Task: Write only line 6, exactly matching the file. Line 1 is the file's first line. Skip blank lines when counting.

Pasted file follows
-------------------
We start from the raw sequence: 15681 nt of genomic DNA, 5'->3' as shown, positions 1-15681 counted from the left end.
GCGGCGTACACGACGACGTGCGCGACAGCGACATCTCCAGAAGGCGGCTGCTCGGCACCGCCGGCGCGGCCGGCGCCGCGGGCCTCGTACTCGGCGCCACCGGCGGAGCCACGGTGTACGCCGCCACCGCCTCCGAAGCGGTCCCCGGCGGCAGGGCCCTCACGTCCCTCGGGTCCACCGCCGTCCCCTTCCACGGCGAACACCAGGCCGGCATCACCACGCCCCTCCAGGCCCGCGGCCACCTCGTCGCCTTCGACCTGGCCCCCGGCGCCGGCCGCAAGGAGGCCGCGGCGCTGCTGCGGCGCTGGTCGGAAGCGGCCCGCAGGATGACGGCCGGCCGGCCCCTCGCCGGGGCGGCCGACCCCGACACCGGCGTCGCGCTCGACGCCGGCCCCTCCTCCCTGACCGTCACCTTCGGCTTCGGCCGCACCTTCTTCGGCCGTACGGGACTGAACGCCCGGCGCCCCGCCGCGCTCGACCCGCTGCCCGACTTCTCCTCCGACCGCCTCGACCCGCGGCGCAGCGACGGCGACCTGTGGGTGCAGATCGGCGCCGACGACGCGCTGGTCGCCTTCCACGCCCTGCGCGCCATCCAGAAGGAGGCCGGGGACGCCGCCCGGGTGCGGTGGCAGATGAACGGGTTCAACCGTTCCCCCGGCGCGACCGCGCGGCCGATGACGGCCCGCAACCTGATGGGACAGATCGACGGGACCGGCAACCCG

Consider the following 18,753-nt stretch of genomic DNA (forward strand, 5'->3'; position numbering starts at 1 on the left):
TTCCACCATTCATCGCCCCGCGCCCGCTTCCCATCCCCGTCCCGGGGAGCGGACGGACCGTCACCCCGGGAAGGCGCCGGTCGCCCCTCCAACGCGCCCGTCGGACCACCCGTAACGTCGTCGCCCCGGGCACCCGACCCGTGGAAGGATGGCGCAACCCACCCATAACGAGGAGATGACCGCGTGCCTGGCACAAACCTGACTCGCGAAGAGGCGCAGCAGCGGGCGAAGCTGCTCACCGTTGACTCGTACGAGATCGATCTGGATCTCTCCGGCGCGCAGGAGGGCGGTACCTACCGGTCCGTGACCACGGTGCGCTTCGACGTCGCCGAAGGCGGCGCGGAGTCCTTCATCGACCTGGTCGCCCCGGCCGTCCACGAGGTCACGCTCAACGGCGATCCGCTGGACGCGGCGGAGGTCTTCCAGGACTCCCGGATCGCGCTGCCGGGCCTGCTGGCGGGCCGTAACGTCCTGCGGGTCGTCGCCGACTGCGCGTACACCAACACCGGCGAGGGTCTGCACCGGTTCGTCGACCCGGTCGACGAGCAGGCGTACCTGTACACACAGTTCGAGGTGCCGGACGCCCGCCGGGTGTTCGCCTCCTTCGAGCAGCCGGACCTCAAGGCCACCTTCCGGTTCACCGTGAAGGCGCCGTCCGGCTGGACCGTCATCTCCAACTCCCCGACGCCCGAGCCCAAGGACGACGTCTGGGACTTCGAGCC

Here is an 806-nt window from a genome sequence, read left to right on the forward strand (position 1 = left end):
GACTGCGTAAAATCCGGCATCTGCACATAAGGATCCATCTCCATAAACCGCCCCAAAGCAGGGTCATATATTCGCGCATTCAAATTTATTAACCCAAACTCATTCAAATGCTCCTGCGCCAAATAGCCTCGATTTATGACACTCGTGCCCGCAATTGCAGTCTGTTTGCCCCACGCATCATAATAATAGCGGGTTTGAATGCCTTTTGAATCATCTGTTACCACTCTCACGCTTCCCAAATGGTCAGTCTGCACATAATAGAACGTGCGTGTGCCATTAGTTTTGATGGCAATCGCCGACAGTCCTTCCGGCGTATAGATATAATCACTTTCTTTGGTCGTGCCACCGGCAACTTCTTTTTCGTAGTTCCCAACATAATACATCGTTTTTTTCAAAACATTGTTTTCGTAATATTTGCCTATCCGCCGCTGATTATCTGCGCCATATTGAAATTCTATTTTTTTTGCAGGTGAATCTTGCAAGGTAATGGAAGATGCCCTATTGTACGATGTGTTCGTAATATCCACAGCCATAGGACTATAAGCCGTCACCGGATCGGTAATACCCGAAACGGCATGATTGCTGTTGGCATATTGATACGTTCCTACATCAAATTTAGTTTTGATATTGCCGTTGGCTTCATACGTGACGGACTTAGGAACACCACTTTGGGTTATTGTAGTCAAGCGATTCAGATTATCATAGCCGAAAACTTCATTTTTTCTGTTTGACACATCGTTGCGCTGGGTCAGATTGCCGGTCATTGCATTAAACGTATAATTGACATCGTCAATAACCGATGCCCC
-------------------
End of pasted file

GACTGCGTAAAATCCGGCATCTGCACATAAGGATCCATCTCCATAAACCGCCCCAAAGCAGGGTCATATATTCGCGCATTCAAATTTATTAACCCAAACTCATTCAAATGCTCCTGCGCCAAATAGCCTCGATTTATGACACTCGTGCCCGCAATTGCAGTCTGTTTGCCCCACGCATCATAATAATAGCGGGTTTGAATGCCTTTTGAATCATCTGTTACCACTCTCACGCTTCCCAAATGGTCAGTCTGCACATAATAGAACGTGCGTGTGCCATTAGTTTTGATGGCAATCGCCGACAGTCCTTCCGGCGTATAGATATAATCACTTTCTTTGGTCGTGCCACCGGCAACTTCTTTTTCGTAGTTCCCAACATAATACATCGTTTTTTTCAAAACATTGTTTTCGTAATATTTGCCTATCCGCCGCTGATTATCTGCGCCATATTGAAATTCTATTTTTTTTGCAGGTGAATCTTGCAAGGTAATGGAAGATGCCCTATTGTACGATGTGTTCGTAATATCCACAGCCATAGGACTATAAGCCGTCACCGGATCGGTAATACCCGAAACGGCATGATTGCTGTTGGCATATTGATACGTTCCTACATCAAATTTAGTTTTGATATTGCCGTTGGCTTCATACGTGACGGACTTAGGAACACCACTTTGGGTTATTGTAGTCAAGCGATTCAGATTATCATAGCCGAAAACTTCATTTTTTCTGTTTGACACATCGTTGCGCTGGGTCAGATTGCCGGTCATTGCATTAAACGTATAATTGACATCGTCAATAACCGATGCCCC